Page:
I'm not sure the same can be said of True Blood. Because it symbolizes what it also represents directly—race relations in the deep South—there's a kind of semiotic feedback howl audible to anybody who tries to parse beyond the nudity and gore.

Tara, driven by her unrequited love for Jason (something which, incidentally, I never believed for a moment) at one point pretends to be his girlfriend so as to give him an alibi. "You think that since the Vampires came there's no racism anymore," she tells the police. "But you don't know the sorts of looks a mixed-race couple get in this town." But the problem here is that, despite occasional assertions like this, the show itself dramatizes no black-white racism at all. It could do, of course; it just doesn't. Black characters and white characters are friends; they work together; they date and socialize entirely without tension (in one scene the—black—short order cook responds assertively to abuse from a group of rednecks; but the abuse is on account of his homosexuality, rather pointedly not about his skin colour. Because, you know—rednecks are famously scrupulous about their bigotry like that). This leads to a rather peculiar set of representational logics. Racism is—clearly—a problem. But in Bon Temps, racism is only a problem for vampires. Two difficulties here. One is the recursive awkwardness that the vampires are standing in, symbolically, for something that could perfectly easily be represented without recourse to allegorical symbolization. Tara's occasional flashes of indignation touch on this, but only to inoculate the world of the show against charges of racism—for, yes, we discover that her anger is not the result of actual racism but is caused by a demon of anger living within her. I shit you not. So, the lack of actual racial problems suggests that the problem to which the vampires are the necessary symbolic representative doesn’t actually exist. Although we all know there is a problem. So they are symbolically representative. Except that . . . you see what I mean.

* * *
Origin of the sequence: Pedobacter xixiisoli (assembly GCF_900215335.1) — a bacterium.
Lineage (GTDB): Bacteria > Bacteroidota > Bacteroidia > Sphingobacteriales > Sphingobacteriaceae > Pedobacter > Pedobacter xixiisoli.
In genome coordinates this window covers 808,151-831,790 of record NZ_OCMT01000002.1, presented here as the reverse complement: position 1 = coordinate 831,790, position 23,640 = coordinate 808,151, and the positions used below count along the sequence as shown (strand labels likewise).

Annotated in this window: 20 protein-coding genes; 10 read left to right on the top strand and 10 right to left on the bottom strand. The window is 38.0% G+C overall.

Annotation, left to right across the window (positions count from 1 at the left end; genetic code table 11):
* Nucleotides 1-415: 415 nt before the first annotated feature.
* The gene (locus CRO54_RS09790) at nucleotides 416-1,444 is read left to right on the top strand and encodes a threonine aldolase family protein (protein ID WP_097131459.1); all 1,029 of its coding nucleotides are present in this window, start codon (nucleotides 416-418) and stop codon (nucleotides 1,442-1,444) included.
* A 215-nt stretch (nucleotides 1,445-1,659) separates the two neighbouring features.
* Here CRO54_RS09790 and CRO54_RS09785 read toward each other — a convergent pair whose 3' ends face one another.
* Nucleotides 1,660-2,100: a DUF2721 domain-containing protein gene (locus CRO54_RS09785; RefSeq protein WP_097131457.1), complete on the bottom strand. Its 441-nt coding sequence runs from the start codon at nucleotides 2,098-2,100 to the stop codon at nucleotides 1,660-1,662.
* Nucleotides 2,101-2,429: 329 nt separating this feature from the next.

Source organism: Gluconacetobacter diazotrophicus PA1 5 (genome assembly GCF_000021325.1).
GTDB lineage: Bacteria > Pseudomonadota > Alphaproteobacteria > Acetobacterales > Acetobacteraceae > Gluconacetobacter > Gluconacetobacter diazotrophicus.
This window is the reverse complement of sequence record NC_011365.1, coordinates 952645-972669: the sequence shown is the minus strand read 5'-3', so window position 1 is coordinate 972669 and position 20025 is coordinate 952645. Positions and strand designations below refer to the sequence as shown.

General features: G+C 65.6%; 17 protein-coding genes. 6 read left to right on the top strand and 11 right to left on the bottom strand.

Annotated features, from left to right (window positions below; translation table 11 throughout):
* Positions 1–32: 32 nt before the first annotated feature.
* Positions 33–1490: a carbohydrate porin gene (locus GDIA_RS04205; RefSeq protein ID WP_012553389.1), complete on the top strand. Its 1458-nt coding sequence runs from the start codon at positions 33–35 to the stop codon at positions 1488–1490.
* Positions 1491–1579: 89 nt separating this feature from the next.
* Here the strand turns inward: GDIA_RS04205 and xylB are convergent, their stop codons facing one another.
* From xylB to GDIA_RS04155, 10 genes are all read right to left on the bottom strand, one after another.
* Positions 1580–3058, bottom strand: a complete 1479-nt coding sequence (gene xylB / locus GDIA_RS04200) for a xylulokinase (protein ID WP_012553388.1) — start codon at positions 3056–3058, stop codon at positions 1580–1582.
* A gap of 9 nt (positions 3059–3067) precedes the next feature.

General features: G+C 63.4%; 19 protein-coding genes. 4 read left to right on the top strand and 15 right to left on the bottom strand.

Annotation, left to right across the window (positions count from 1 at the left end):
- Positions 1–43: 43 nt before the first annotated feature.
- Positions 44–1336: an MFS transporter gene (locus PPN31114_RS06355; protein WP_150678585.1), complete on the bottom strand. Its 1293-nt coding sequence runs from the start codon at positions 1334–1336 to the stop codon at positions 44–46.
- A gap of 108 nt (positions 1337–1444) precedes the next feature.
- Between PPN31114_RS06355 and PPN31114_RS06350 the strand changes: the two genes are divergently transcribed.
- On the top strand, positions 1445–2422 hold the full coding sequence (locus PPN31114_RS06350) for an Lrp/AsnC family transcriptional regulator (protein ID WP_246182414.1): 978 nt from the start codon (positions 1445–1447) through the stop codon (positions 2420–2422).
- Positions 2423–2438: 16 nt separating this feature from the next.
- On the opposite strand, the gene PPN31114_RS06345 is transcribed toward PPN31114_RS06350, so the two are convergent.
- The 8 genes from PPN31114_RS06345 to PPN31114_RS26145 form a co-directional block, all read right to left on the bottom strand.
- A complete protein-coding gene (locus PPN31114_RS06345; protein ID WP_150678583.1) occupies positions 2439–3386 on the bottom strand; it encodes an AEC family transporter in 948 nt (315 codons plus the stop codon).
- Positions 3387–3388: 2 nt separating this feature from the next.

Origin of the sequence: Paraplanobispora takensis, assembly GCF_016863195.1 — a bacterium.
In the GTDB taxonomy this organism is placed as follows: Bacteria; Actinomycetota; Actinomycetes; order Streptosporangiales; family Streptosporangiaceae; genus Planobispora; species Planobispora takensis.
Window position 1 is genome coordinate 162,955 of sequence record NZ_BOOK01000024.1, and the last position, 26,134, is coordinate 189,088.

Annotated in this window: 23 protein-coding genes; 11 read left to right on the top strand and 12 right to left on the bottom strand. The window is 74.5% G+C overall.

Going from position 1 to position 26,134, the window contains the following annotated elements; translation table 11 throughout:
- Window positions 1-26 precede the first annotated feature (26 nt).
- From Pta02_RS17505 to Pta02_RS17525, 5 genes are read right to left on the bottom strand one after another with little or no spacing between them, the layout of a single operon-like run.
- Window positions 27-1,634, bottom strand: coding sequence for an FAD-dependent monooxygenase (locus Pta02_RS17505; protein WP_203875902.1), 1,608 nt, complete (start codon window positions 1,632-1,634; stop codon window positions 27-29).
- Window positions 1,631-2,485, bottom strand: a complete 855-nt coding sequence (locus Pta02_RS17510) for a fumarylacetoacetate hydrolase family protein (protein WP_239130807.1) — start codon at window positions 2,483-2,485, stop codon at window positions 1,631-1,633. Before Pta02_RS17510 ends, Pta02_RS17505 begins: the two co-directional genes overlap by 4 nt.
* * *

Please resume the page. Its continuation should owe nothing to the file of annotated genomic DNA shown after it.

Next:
The second problem is the Maus issue. That comic book famously adopted a particular representational logic—Nazis played by cats, Jews by mice—to tell the story of the Holocaust. But the unintended consequence of this representational logic was to suggest that Nazis killing Jews was something as "natural" as cats killing mice; to suggest that Jews were "naturally" timid victim prey-animals, and Nazis “naturally” sleek slinking predators. Which, by the way, isn't true.

There's a parallel problem with True Blood. The show can't quite decide whether vampires are noble, wronged beings who happen to be a little different from ordinary folk (Bill is like that)—or irremediably wicked decadent bloodsuckers who literally would rather murder a baby in the cradle (the tastiest blood is baby blood, we're told) than nurse unacted desires. And this is the crux. Prejudice against vampires is unavoidably grounded in the fact that—you know—vampires kill people and suck their blood. Prejudice against black people (or Jews) has no such basis in reality, no matter how hysterically racist discourse might insist otherwise. That fact gets in the way of the larger cultural resonances after which the show is grasping.

Of course, this might simply be to take the show too seriously. Maybe it's no more than sexy vampire fun. Nude-scene blood-spattered sexy vampire fun. And maybe that's all that’s wanted.

Adam Roberts is a writer and critic of SF. He lives a little way west of London.

Adam Roberts is a writer and critic of SF. He lives a little way west of London.
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29 Nov 2021

It is perhaps fitting, therefore, that our donor's choice special issue for 2021 is titled—simply—Friendship.